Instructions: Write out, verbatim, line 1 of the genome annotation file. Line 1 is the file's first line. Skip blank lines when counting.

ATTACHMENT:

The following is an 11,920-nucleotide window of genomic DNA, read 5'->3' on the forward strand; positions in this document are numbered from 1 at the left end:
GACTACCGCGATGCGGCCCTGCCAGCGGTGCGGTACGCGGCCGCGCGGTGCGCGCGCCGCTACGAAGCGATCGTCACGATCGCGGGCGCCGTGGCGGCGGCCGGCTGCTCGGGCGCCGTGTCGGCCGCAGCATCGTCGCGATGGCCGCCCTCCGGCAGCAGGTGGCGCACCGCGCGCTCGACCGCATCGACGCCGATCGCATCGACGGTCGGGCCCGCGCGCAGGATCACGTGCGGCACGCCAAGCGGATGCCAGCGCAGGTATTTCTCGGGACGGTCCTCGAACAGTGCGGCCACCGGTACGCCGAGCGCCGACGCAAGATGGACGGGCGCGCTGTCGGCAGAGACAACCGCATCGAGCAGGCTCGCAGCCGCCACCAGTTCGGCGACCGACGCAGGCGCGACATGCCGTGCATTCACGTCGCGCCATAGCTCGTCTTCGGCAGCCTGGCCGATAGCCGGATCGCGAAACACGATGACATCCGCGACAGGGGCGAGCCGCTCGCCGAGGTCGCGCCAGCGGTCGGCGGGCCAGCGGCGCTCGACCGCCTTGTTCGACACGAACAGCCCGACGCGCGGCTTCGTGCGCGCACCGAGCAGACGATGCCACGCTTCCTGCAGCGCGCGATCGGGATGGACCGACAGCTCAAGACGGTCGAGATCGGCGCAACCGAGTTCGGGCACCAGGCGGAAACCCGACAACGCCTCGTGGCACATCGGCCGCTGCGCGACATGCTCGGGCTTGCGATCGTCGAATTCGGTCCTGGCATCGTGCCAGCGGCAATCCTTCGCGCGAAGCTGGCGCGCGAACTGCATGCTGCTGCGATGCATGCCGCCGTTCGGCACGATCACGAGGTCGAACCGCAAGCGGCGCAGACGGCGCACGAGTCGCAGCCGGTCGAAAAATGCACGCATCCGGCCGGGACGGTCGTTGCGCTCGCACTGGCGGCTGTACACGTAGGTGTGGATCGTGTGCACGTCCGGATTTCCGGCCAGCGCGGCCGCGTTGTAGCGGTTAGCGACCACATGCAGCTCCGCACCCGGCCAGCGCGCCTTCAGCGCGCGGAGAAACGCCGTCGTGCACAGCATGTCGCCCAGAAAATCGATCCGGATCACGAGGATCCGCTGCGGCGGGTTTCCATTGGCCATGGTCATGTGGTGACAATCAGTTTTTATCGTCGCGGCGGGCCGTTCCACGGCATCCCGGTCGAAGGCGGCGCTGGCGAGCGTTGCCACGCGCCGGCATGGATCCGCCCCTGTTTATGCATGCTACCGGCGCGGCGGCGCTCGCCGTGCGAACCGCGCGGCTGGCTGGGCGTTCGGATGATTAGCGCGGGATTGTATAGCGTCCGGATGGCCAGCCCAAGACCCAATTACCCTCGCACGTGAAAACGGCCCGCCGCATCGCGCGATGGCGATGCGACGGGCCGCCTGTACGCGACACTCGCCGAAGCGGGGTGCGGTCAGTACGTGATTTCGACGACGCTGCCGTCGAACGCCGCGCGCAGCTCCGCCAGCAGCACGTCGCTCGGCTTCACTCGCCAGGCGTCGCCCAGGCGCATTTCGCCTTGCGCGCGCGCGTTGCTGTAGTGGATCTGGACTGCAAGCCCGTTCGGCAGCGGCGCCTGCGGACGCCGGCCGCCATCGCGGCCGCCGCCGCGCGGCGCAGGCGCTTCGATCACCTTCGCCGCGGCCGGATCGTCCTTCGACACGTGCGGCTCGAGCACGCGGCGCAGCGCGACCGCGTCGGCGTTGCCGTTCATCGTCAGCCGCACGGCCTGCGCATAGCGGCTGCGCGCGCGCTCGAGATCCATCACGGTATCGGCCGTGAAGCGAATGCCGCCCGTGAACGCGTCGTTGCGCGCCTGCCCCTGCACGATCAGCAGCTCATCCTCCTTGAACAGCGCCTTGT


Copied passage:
The following is an 11,920-nucleotide window of genomic DNA, read 5'->3' on the forward strand; positions in this document are numbered from 1 at the left end: